Kuchisake-onna (Japanese: 口裂け女 woman with her mouth cut off, Korean: 입 찢어진 여자 woman with her mouth broken) is a popular urban legend from Japanese and Korean folklore.
It is about a woman who was murdered and mutilated by her husband and turned into a Yōkai (demonic spirit) or Gwishin (soul in pain), returning to take revenge by asking her victims if she is beautiful, who upon answering are subsequently killed by her.
Legend of Kuchisake-onna
The legend goes back to events of the Heian period that became popular during the Edo period. The legend says that long ago there was a beautiful but vain woman who was the wife or concubine of a samurai.
The beautiful woman was sought after by many men and used to cheat on her husband.
The samurai knew of the infidelities of his wife or concubine, so one day, in a fit of jealousy and rage, he cut her mouth from one side to the other while shouting: Do you think you are beautiful? Other versions tell that she had married a very jealous samurai who beat her a lot.
The samurai, one day, thinking she was cheating on him, cut her mouth. The woman, tired of the mistreatment, fled into the forest and was never heard from again.
Another version tells that she was the wife of a gardener; she was too beautiful but also very vain and selfish and cheated on her husband with many men.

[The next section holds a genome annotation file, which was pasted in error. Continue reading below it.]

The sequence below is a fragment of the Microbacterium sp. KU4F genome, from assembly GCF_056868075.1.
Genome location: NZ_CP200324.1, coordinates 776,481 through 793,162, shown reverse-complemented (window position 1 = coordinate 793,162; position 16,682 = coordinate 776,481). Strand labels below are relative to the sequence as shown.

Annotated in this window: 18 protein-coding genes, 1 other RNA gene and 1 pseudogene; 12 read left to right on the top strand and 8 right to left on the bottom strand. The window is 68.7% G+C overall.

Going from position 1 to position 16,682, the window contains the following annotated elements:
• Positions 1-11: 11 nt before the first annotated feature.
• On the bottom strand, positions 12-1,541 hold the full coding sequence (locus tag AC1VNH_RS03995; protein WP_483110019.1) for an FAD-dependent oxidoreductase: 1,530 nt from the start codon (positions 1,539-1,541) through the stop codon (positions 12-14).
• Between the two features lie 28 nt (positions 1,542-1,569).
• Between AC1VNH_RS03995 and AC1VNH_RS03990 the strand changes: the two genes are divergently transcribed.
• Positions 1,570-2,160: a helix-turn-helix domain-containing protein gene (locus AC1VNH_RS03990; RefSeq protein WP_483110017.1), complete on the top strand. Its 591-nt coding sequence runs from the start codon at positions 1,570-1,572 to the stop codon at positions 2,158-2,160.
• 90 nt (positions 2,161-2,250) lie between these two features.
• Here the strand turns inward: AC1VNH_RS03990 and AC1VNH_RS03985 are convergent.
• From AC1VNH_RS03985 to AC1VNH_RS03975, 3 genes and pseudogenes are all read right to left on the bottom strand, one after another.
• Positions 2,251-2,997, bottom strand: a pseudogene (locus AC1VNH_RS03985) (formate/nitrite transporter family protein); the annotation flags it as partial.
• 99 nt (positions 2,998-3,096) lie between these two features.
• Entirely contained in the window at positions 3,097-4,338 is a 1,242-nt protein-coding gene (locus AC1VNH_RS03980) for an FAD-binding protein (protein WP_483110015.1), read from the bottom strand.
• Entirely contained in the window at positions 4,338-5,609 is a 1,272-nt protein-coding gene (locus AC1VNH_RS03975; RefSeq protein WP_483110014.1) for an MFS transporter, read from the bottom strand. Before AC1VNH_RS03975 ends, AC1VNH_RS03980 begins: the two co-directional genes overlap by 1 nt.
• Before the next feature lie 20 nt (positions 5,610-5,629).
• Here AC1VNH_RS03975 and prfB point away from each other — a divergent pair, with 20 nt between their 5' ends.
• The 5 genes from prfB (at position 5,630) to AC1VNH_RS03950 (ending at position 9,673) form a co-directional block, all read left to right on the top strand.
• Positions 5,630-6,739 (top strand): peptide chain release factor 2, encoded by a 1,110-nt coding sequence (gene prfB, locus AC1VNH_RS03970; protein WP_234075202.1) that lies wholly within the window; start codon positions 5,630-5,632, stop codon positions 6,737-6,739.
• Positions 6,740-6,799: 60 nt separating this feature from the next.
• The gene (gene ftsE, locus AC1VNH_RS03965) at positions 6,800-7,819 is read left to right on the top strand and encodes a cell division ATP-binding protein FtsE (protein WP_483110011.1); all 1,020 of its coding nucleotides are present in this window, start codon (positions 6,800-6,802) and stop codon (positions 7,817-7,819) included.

One day the gardener discovered her and then he got into a fit of rage and jealousy, so he attacked her with a pair of gardening scissors and cut her mouth from side to side while shouting: Do you still think you are beautiful?
And in another slightly more modern version, a decade before the 70's, a woman was found to have such a cut after a car accident caused by an argument between her and her husband.
In any case, the husband commits suicide due to remorse and she returns from the underworld as a malicious and vengeful spirit, focused on committing the same acts that caused her deformity.
Although, unlike the Llorona, the Siguanaba or a Pontianak, the Kuchisake-onna has been adapted to today's ultramodern, cutting-edge Japan.
The actual story has multiple variations, from an accident caused by an unlicensed plastic surgeon to a curse following an overuse of a family inugami's power.
The Kuchisake-onna is sometimes described as driving a red sports car, carrying a coat and umbrella, or dressing fashionably. Usually, the specter covers her mouth with the sleeve of her kimono or, in more modern accounts, with a plastic mouthpiece.